Is a China-Centric World Inevitable?
Is a China-Centric World Inevitable?
NEW DELHI: India is in a prolonged standoff with Chinese forces on the Doklam plateau. China may have been caught off guard after Indian armed forces confronted a Chinese road-building team in the Bhutanese territory.
Peaceful resolution requires awareness of the context for the unfolding events. China has engaged in incremental nibbling advances in this area with Bhutanese protests followed by solemn commitments not to disturb the status quo. The intrusions continued. This time, the Chinese signaled intention to establish a permanent presence, expecting the Bhutanese to acquiesce while underestimating India’s response.
Managing the China challenge requires understanding the history of Chinese civilization and the world view of its people formed over 5,000 years of tumultuous history. Caution is required before mechanistically applying historical patterns to the present as these are overlaid with concepts borrowed from other traditions and behavior patterns arising from deep transformations within China and the world at large.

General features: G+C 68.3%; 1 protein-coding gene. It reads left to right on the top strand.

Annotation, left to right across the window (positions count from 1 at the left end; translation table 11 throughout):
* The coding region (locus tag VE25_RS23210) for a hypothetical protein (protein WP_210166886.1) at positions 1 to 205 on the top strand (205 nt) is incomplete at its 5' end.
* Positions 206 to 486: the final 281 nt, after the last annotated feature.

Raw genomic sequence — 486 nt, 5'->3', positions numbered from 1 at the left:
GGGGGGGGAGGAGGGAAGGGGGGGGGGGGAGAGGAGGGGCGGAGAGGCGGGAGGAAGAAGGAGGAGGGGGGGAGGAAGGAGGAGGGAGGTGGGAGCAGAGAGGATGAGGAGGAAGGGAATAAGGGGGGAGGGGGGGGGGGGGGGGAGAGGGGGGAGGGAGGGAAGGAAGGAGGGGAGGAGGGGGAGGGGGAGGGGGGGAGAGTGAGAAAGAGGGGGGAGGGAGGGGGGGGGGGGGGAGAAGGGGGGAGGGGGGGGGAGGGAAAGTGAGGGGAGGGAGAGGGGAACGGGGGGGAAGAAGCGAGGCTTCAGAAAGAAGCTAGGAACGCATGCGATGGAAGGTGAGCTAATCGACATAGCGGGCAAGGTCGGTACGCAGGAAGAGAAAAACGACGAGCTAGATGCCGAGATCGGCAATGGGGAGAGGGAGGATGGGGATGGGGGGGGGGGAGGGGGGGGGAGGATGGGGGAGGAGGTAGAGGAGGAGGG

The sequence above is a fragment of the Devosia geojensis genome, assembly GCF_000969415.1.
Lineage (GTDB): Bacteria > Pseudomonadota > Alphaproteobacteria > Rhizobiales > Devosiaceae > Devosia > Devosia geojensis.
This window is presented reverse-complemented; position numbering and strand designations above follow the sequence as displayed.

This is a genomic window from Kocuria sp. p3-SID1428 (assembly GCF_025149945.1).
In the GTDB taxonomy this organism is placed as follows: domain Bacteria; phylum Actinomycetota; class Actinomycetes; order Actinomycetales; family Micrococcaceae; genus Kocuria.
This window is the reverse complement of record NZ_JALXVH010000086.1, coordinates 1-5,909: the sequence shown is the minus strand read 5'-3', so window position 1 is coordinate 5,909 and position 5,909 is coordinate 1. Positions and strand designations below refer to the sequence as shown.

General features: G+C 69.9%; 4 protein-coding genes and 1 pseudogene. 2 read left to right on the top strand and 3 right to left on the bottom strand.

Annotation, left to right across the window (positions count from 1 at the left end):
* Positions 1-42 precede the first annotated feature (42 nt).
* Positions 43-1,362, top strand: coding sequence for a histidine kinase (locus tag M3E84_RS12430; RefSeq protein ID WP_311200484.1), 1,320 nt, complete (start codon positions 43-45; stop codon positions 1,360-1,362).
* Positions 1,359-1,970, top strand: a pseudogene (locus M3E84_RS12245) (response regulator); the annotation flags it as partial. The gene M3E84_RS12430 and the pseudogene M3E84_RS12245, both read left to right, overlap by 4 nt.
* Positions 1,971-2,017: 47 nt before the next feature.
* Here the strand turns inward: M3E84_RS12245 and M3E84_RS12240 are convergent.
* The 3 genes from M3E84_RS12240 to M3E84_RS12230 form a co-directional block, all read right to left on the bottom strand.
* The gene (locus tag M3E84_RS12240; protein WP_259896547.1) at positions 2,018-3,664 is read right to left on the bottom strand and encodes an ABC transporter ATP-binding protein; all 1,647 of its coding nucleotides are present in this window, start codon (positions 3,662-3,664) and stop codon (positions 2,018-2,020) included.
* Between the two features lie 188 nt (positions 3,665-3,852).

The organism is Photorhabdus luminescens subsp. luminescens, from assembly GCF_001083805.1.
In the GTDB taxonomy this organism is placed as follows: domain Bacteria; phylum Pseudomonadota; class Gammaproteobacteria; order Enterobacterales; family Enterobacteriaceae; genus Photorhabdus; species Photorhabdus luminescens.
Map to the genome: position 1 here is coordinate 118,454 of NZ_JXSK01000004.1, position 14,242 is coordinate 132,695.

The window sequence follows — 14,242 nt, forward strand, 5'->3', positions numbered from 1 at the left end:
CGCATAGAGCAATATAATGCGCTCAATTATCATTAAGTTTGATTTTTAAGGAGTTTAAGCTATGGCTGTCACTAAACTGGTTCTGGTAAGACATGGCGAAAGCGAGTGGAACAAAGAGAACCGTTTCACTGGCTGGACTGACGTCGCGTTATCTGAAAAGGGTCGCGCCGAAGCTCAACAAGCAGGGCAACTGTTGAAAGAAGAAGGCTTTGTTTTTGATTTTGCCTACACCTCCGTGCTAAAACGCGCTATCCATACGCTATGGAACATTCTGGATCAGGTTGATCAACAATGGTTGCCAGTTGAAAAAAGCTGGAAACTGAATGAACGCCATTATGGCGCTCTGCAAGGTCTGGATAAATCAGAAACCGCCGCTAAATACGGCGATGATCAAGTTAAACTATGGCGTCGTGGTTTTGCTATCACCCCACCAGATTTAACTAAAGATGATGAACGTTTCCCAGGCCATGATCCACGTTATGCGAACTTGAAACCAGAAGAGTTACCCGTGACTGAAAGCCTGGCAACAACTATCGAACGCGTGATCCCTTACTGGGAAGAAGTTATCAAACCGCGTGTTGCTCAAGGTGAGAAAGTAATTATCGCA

The ideas of US naval officer Alfred Thayer Mahan and British geographer Halford Mackinder are just as discernible in Chinese strategic thinking today as concepts derived from the writings of ancient strategist Sun Zi. The One Belt One Road project initiated by China is Mackinder and Mahan in equal measure: The Belt, designed to secure Eurasia, dominance over which would grant global hegemony, was suggested by Mackinder in 1904; the Road which straddles the oceans, enabling maritime ascendancy, is indispensable in pursuing hegemony, according to Mahan in the late 19th century. China’s pursuit of predominance at the top of regional and global order, with the guarantee of order, has an unmistakable American flavor. It also echoes Confucius, the Chinese sage who argued that harmony and hierarchy are intertwined: All is well as long as each person knows his place in a predesignated order.
China uses templates of the past, as instruments of legitimization, to construct a modern narrative of power.
One key element of the narrative is that China’s role as Asia’s dominant power to which other countries must defer restores a position the nation occupied throughout most of history. The period stretching from the mid-18th century to China’s liberation in 1949, when the county was reduced to semi-colonial status, subjected to invasions by imperialist powers and Japan, is characterized as an aberration. The tributary system is presented as artful statecraft evolved by China to manage interstate relationships in an asymmetrical world. Rarely acknowledged is that China was a frequent tributary to keep marauding tribes at bay. The Tang emperor paid tribute to the Tibetans as well as to the fierce Xiongnu tribes to keep peace.